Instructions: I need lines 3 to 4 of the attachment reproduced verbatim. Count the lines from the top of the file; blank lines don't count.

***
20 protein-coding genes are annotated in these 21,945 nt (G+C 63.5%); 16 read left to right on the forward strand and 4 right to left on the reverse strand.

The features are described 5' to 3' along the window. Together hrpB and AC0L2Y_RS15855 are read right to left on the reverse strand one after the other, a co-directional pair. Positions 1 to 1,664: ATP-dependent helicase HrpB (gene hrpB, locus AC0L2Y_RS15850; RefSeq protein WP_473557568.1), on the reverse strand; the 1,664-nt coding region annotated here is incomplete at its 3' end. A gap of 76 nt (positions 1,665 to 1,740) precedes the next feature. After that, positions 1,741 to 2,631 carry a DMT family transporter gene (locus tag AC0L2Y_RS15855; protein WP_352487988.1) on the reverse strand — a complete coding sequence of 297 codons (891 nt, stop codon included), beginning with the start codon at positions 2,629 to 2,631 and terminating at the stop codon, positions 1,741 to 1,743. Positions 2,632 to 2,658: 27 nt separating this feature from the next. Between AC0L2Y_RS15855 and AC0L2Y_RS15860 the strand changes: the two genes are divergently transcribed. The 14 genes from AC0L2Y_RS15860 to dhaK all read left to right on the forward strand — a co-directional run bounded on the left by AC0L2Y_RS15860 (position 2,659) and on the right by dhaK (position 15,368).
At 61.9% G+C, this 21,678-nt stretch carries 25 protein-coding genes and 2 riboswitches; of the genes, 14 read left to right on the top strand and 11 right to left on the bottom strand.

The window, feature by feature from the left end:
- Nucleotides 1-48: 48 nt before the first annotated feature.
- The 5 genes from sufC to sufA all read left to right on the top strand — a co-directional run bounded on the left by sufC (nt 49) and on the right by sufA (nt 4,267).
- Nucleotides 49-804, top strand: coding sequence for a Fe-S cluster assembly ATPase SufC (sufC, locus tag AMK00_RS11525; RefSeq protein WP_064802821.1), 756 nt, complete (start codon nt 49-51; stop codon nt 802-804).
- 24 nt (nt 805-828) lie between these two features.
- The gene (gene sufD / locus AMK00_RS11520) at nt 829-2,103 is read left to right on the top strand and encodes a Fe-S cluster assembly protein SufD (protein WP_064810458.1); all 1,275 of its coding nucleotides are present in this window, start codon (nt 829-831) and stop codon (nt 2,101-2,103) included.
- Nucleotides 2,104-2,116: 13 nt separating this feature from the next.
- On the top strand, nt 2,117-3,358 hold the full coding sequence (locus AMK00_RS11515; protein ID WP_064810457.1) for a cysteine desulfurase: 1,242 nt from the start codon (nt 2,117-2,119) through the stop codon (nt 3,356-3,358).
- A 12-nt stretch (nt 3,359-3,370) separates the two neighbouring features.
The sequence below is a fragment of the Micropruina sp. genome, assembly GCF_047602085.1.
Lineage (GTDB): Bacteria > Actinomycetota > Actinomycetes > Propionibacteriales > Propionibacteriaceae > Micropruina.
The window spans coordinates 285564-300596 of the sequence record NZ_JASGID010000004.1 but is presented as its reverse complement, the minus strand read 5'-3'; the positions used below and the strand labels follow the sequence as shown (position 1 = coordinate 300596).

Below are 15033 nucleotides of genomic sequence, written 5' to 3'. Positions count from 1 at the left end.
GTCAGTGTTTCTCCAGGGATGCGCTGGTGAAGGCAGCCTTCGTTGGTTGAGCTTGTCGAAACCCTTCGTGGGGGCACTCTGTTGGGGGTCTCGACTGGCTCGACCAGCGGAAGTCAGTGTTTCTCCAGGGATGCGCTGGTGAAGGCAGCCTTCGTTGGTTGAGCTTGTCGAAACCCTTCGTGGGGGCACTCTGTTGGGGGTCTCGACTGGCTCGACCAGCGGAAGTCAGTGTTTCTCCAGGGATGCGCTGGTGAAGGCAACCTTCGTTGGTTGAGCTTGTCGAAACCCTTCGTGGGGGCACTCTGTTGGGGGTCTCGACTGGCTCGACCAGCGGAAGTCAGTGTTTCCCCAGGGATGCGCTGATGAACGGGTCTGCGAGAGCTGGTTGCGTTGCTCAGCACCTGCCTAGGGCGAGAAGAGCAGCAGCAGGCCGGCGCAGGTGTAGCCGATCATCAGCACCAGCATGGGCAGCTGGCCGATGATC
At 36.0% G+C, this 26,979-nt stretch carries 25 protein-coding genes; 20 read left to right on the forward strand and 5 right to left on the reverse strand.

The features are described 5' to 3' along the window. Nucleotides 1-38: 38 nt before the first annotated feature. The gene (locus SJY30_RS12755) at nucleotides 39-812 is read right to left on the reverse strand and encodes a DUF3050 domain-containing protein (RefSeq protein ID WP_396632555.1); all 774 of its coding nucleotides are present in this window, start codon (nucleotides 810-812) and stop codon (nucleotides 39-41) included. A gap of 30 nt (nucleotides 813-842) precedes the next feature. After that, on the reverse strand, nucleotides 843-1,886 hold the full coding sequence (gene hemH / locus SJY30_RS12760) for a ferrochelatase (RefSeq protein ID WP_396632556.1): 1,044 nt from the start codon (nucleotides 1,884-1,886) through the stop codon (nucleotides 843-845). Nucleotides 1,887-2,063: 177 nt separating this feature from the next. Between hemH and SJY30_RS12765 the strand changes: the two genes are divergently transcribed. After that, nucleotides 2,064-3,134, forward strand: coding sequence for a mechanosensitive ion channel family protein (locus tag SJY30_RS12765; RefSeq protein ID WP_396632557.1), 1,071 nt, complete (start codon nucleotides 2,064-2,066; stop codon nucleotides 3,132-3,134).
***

At 61.9% G+C, this 21,678-nt stretch carries 25 protein-coding genes and 2 riboswitches; of the genes, 14 read left to right on the top strand and 11 right to left on the bottom strand.

The window, feature by feature from the left end: